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Paddock Life: Nurburgring edition

AUTOSPORT brings you its regular column of life inside the paddock. This week: Nurburgring

The German Grand Prix at the Nurburgring may not automatically be at the top of the list of everyone's favourite races each year, but this year's event proved a hit on many fronts.

The German GP paddockThe cold weather and rain showers gave it more of a feel of a mid-winter test session than a summer race, but there were plenty of smiles around the paddock on Sunday night as Mark Webber took what was a long overdue maiden victory.

And perhaps the fact that the Nurburgring is not a 'party capital' in the same bracket at Monaco or Montreal, meant people went the extra mile to go out and enjoy themselves - even if you didn't work for Red Bull Racing.

It had only been two years since the Nurburgring last hosted a race, but the transformation in the facility had been hugely impressive.

As part of a major revamp of the circuit, a new 15,000 square metre leisure park has been built - which offers fans the chance to get closer than ever to one of the most iconic race tracks in the world.

A new Roller Coaster near the start/finish lineAs well as a 3D cinema offering a superb perspective on the Nordschleife 24h race, there are historical displays, bus tours, simulators, quiz machines, restaurants and shops.

Taking centre stage of the new complex is a spectacular rollercoaster, which swoops in and out of buildings and runs alongside the grand prix tracks. It boasts a top speed of 217 km/h, and reaches that velocity in 2.5 seconds - which is twice as fast as an F1 car.

Unfortunately, as impressive as the new 'Ring-Werk' complex will be, it wasn't quite finished in time for the German GP weekend - and fans found themselves walking over freshly laid asphalt or clambering through scaffolding around the site.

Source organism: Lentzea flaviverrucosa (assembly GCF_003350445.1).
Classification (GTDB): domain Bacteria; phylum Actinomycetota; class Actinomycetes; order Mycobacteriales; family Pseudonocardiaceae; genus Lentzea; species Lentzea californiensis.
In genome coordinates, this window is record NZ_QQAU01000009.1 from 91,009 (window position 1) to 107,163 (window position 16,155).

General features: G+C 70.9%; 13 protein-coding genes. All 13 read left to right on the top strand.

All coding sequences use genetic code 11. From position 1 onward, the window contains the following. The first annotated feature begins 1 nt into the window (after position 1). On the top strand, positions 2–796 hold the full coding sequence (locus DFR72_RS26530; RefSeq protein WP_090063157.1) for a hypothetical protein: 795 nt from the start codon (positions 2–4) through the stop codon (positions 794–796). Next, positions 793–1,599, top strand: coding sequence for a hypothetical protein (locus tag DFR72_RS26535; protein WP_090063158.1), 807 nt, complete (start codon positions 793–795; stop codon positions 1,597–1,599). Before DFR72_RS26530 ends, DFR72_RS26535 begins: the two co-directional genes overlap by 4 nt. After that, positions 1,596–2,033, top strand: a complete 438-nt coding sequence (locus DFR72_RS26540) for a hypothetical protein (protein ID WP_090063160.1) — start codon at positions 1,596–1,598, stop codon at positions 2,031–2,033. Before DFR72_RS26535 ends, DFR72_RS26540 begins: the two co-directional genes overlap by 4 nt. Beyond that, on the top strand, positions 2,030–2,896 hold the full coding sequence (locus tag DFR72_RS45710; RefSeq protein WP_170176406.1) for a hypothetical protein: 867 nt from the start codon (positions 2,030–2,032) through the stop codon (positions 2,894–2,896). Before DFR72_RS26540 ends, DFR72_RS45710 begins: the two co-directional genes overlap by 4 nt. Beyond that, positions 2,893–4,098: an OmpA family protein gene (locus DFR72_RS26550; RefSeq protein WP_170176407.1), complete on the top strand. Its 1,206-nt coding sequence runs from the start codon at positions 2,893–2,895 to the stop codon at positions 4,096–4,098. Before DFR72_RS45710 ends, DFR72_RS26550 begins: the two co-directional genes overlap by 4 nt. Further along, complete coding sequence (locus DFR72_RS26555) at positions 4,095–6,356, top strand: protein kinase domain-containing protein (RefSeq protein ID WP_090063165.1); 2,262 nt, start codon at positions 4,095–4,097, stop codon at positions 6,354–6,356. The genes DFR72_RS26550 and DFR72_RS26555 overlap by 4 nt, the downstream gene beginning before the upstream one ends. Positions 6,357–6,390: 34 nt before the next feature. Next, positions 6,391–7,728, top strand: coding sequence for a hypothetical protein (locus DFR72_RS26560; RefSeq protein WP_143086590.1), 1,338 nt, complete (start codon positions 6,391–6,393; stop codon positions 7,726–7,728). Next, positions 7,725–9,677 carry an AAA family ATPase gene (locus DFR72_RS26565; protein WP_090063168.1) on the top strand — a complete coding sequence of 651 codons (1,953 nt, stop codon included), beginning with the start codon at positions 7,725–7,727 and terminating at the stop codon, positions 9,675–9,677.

More of a disappointment to the many adrenaline junkies was that the superfast rollercoaster, called the 'Ring Racer', could not run at full speed as its braking system was not quite working well enough to allow full speed to be reached.

Nevertheless, Michael Schumacher was given the privilege of giving the rollercoaster its maiden run shortly before the start of the grand prix.

Fans who want to try out the ride for real, will get their chance when the DTM visits the Nurburgring on August 15th.

Although the Ring-Racer may well be the fastest ride at the Nurburgring when it is finally up and running, there is still little doubt that the most spectacular aspect of the venue is a lap of the Nordschleife.

The view from Bernd Schneider's carThat is especially true if you happen to have the good fortune to be sitting alongside a racing driver who knows the track like the back of his hand.

Last Thursday morning, before the weekend got into gear, Mercedes-Benz offered some rides around the track with some DTM veterans and I had the pleasure to experience a few sideways moments with Bernd Schneider as he coped with a drying track surface that was ready to throw him off at any moment.

Most impressive save of all came at the final corner though. Schneider had been talking around the lap and explained that it was vital that you got a good exit speed for the run to the long straight.

Just as he said it though, a damp patch mean the rear wheels of the Mercedes lost grip and there were a few frantic moments as he battled hard to keep it on the grey bits. Brilliant stuff!

Of course, there are times when such drama on the Nordschleife does not result in a save and instead results in pretty hefty contact with the barrier.

There are countless clips on Youtube of moments when it all goes wrong, and the personal favourite remains the '7 Second Ring King' of two guys who videoed their all-too brief experience of the track after driving down from Manchester in England. You can watch it here.

And they must have been feeling just as bad as the poor owner of a Lamborghini Gallardo, whose 130,000 car was left as a burning wreck at the side of the track near the Bergwerk when he lost control on Saturday evening.

Several F1 figures, who embarked on a marathon two-hour jog around the track that night, enquired about the fate of the poor driver who almost certainly found that his road insurance would not be valid for a trip around the Green Hell.

"He was not injured," confirmed a track official as the circuit entrance. "But he was crying an awful lot when he got back here..."

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